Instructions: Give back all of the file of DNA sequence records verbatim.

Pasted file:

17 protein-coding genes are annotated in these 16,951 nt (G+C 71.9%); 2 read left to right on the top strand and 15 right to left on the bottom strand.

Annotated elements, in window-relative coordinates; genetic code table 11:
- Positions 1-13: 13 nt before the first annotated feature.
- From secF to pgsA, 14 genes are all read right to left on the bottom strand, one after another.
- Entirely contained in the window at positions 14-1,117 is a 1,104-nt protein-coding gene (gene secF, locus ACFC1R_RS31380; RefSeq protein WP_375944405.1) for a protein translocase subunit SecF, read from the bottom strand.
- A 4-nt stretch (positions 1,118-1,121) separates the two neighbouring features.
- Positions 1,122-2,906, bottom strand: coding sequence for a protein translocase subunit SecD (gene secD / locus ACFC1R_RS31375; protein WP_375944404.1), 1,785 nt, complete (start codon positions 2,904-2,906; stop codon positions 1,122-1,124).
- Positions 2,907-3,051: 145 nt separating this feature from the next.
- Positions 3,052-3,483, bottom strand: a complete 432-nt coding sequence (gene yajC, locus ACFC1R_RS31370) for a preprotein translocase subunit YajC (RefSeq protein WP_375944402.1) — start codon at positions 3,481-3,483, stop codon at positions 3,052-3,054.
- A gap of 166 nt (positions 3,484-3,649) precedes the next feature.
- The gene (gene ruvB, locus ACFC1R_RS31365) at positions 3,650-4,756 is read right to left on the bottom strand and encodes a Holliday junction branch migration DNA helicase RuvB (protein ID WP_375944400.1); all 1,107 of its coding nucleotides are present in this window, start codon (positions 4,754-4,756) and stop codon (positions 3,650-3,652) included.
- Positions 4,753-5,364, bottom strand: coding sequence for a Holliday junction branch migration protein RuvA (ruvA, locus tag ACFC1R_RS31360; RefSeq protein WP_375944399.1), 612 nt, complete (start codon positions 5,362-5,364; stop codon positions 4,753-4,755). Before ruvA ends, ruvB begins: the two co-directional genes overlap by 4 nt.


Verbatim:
17 protein-coding genes are annotated in these 16,951 nt (G+C 71.9%); 2 read left to right on the top strand and 15 right to left on the bottom strand.

Annotated elements, in window-relative coordinates; genetic code table 11:
- Positions 1-13: 13 nt before the first annotated feature.
- From secF to pgsA, 14 genes are all read right to left on the bottom strand, one after another.
- Entirely contained in the window at positions 14-1,117 is a 1,104-nt protein-coding gene (gene secF, locus ACFC1R_RS31380; RefSeq protein WP_375944405.1) for a protein translocase subunit SecF, read from the bottom strand.
- A 4-nt stretch (positions 1,118-1,121) separates the two neighbouring features.
- Positions 1,122-2,906, bottom strand: coding sequence for a protein translocase subunit SecD (gene secD / locus ACFC1R_RS31375; protein WP_375944404.1), 1,785 nt, complete (start codon positions 2,904-2,906; stop codon positions 1,122-1,124).
- Positions 2,907-3,051: 145 nt separating this feature from the next.
- Positions 3,052-3,483, bottom strand: a complete 432-nt coding sequence (gene yajC, locus ACFC1R_RS31370) for a preprotein translocase subunit YajC (RefSeq protein WP_375944402.1) — start codon at positions 3,481-3,483, stop codon at positions 3,052-3,054.
- A gap of 166 nt (positions 3,484-3,649) precedes the next feature.
- The gene (gene ruvB, locus ACFC1R_RS31365) at positions 3,650-4,756 is read right to left on the bottom strand and encodes a Holliday junction branch migration DNA helicase RuvB (protein ID WP_375944400.1); all 1,107 of its coding nucleotides are present in this window, start codon (positions 4,754-4,756) and stop codon (positions 3,650-3,652) included.
- Positions 4,753-5,364, bottom strand: coding sequence for a Holliday junction branch migration protein RuvA (ruvA, locus tag ACFC1R_RS31360; RefSeq protein WP_375944399.1), 612 nt, complete (start codon positions 5,362-5,364; stop codon positions 4,753-4,755). Before ruvA ends, ruvB begins: the two co-directional genes overlap by 4 nt.